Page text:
Maybe? This feels like less of an obvious answer and more of a discussion open to interpretation. But, since Twitch has the final say for what occurs on its platform, only its opinion actually matters. But that doesn’t change the fact that Twitch’s guidelines are vague and unhelpful, its communication method neutered, and its handing out of punishment arbitrary and capricious.

Good times. Sluuuuuurp!

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Companies: twitch

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Comments on “Streamer Raptors Continue To Test Twitch's Appropriate Content Guideline Fencing”

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Anonymous Coward says:

Maybe I’m just old fashioned but Twitch is for gaming. I watch gamers stream games and occasionally table-top gamers stream table-top games.

I don’t know the names of streamers who don’t play games and don’t care to so on the one hand I don’t care what Twitch does in these cases. On the other it should communicate properly to all it’s content creators or just slap a NSFW tag on stuff and be done with it.

Jono793 (profile) says:

Re: Re:

It doesn’t help that they pivoted hard on that rule.

Until relatively recently (Circa 2016) they were unequivocal on content being games only. To the point that they took down at stuff violating that even by partnered streamers.

Now they have Just Chatting (and other non-gaming categories. But let’s be real… it’s all about Just Chatting), which would be easy enough to ignore, if it wasn’t for it being at the top of the discovery queue most times of the day (as I mention in my post below – discoverability on Twitch is really lacking). Which more than incentivses people to game the system.

There’s also a disparity in moderation between JC and everything else. Like, if I stream in the League of Legends queue, I’ll get my stream shut down if I’m not actually playing LoL in some way!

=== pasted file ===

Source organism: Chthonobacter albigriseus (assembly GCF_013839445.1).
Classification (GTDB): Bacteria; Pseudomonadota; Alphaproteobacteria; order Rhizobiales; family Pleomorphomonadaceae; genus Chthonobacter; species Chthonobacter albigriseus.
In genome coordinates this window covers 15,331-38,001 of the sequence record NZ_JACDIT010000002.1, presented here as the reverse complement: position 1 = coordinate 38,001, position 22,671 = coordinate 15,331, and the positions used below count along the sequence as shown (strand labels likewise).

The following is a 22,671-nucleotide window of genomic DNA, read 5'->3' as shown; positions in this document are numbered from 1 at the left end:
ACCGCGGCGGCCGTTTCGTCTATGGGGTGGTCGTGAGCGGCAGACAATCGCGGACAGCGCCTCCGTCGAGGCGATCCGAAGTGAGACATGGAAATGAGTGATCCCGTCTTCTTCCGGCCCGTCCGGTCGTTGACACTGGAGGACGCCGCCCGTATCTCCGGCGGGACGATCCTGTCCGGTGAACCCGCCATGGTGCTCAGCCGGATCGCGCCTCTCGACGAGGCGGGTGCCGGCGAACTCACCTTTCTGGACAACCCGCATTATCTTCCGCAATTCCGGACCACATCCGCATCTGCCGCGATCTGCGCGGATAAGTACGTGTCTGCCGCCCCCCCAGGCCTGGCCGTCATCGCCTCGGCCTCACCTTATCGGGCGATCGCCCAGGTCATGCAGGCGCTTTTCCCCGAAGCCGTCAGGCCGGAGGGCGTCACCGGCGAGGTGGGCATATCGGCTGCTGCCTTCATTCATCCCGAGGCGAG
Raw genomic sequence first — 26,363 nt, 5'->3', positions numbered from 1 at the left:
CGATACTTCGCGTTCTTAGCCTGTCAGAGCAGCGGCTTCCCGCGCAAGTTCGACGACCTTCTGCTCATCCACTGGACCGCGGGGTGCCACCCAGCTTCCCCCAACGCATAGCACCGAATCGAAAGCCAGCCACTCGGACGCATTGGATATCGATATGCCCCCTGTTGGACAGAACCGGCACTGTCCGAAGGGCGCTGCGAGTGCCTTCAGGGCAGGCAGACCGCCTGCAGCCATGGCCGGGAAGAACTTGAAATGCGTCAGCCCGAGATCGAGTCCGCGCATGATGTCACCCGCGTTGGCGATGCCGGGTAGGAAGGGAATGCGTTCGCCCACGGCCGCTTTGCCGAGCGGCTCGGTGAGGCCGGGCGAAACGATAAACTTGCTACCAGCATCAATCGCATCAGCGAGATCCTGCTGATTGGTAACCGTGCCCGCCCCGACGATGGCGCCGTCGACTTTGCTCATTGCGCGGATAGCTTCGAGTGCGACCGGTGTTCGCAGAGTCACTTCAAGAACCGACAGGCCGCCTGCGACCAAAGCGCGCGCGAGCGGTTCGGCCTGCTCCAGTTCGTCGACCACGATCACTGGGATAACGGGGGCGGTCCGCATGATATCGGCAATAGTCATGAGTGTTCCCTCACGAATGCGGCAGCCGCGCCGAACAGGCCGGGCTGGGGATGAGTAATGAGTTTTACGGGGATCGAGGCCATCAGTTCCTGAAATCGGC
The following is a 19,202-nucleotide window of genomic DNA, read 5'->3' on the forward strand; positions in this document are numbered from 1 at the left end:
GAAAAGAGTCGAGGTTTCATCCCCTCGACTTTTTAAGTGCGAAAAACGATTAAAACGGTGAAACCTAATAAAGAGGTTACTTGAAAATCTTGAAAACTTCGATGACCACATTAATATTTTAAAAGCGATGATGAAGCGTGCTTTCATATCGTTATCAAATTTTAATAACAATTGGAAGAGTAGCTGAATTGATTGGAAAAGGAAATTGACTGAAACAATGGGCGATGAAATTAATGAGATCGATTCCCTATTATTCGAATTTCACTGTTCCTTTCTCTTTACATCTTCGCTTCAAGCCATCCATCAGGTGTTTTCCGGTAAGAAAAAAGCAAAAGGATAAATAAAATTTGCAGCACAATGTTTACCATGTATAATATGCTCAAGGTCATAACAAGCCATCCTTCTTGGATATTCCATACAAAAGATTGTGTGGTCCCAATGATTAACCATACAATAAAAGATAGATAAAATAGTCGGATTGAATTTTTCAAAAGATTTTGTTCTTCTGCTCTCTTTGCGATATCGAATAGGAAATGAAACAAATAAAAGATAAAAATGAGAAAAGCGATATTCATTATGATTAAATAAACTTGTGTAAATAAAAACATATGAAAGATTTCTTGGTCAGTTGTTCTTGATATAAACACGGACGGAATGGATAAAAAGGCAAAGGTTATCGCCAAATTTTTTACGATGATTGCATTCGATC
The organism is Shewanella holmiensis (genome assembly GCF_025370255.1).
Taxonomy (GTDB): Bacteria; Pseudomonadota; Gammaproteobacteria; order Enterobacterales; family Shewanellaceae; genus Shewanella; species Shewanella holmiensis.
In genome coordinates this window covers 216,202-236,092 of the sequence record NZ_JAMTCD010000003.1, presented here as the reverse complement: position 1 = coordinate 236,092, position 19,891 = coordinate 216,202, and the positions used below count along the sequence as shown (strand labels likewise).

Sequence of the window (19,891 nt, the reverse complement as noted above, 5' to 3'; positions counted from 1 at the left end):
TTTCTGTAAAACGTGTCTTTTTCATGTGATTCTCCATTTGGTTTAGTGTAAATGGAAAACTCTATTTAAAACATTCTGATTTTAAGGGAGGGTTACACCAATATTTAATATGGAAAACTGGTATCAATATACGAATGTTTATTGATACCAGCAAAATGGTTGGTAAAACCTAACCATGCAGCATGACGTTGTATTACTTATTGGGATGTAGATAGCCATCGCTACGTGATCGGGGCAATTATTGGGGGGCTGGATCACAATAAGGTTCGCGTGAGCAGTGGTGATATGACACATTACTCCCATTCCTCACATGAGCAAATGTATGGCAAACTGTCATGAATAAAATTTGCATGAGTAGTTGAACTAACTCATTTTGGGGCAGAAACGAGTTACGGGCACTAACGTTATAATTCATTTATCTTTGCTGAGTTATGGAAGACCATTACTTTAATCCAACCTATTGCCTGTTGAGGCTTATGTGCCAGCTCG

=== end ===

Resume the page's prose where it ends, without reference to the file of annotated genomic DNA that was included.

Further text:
Meanwhile in JC, and I can seemingly do topless pushups on a lazy susan while reading sports betting results, and this is totally fine!

Jono793 (profile) says:

A case study for the Content Moderation series?

I’m not too bothered about hot tub stuff. Or ear licking. Although I would point out that this latest idea comes straight from PornHub (don’t ask how I know that).

But I genuinely think this whole situation is a genuinely interesting content moderation case study.

Most of the content debate talks about illegal content, hate speech, etc. Arguably just as important for platforms is how they deal with content like this. Ie spammy, low-grade, clickbait content. Stuff that’s designed to skirt rules on nudity (or whatever) and get lots of traction, but doesn’t look good for the service (turning off users and advertisers)

Twitches sites design probably doesn’t help here. Discoverability on the site is almost exclusively through the categories tab. ( Unless the stars align, and you randomly end up on the front page) The "just chatting" category is a complete free for all, and Twitch doesn’t seem to have any metric other than how many people are watching the streams. Which is almost guaranteed to lead to to this situation; Niche or interesting content gets buried under ear licking and scantily clad women.

It’s similar to the brouhaha on Instagram, over de-indexing hashtags they associate with low grade content. And like Instagram’s efforts, it can be a minefield. Especially when those efforts end up with women’s content disproportionately removed or downgraded.

Maybe Coppia should take a look at this?

JasonC (profile) says:

"And, yet, shows like Critical Role which stream on Twitch have had such content in one degree or another on the regular."

No, they have not. Beyond that mistaken belief, context and purpose matters.

Maybe sit down and watch 130+ episodes of Critical Role before comparing their performances and streams to that of an attention-seeking whore.

Jono793 (profile) says:

Re: Re: Re:

It’s subjective to be sure. But:

On the one hand, creators who want attention for themselves and their hobby (D&D), want to play it, want others to enjoy the game, and want to promote D&D to a wider audience. So they put together a nice production, write a story, and run the tabletop game in real-time, in front of a camera (Matt Mercer’s DM skills have my neverending jealousy).

On the other hand, creators who want attention for themselves and the "meta" they’ve created. So they buy an inflatable hot-tub and some latex microphone sheaths, and let nature take it’s course.

Maybe one is a more worthwile creation than the other?


Anonymous Coward says:

Actually this is clesrly against the guidelines against sexually suggestive content, the issue is they claim asmr and licking isnt sexually suggestive. Same with the hot tub shit, swimwear when swimming is fine… So hot tubs and swimwear.

They like pushing the boundaries of the rules because what they are doing is not explicitly stated, but it is against the spirit of the rule. The real issue os twitch not consistently enforcing their own rules on the content and perma banning them.